Psychoacoustic Consequences of Compression in the Peripheral Auditory System

Brian C.J. Moore, Andrew J. Oxenham

Research output: Contribution to journalArticlepeer-review

81 Scopus citations

Abstract

Input-output functions on the basilar membrane of the cochlea show a strong compressive nonlinearity at midrange levels for frequencies close to the characteristic frequency of a given place. This article shows how many different phenomena can be explained as consequences of this nonlinearity, including the "excess" masking produced when 2 nonsimultaneous maskers are combined, the nonlinear growth of forward masking with masker level, the influence of component phase on the effectiveness of complex forward maskers, changes in the ability to detect increments and decrements with level temporal integration, and the influence of component phase and level on the perception of vowellike sounds. Cochlear hearing loss causes basilar-membrane responses to become more linear. This can account for loudness recruitment, linear additivity of nonsimultaneous masking, linear growth of forward masking, reduced temporal resolution for sounds with fluctuating envelopes, and reduced temporal integration.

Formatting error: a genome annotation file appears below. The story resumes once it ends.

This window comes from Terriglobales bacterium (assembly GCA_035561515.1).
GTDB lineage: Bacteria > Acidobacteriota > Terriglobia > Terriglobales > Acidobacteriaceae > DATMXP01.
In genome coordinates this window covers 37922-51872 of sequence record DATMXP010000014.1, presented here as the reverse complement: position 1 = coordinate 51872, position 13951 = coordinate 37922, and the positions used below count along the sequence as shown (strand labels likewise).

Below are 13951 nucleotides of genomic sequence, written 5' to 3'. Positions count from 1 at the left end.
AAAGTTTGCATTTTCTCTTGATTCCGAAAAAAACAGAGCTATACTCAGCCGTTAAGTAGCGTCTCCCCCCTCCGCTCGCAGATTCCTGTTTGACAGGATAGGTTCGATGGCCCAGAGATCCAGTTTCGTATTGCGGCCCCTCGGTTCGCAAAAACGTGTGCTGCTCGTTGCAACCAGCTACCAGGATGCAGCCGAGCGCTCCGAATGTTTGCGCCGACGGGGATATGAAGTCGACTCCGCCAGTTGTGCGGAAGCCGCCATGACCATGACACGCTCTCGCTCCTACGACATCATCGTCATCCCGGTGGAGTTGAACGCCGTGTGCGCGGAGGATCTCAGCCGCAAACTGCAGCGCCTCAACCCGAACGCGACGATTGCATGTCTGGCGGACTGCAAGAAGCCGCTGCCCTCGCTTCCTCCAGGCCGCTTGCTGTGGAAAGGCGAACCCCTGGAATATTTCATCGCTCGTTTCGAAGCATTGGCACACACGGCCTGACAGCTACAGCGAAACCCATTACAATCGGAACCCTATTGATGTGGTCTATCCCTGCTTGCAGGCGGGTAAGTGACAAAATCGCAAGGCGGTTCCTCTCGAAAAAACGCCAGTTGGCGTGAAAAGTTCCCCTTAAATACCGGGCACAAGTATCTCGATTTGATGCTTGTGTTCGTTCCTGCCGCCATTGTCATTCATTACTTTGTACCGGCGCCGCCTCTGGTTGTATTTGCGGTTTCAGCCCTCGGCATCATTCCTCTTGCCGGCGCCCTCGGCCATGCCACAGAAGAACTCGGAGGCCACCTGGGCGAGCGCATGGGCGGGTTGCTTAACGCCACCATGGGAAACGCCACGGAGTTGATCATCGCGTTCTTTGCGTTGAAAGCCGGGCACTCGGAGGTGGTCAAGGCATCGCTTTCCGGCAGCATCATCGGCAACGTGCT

Original languageEnglish (US)
Pages (from-to)108-124
Number of pages17
JournalPsychological Review
Volume105
Issue number1
DOIs
StatePublished - Jan 1998

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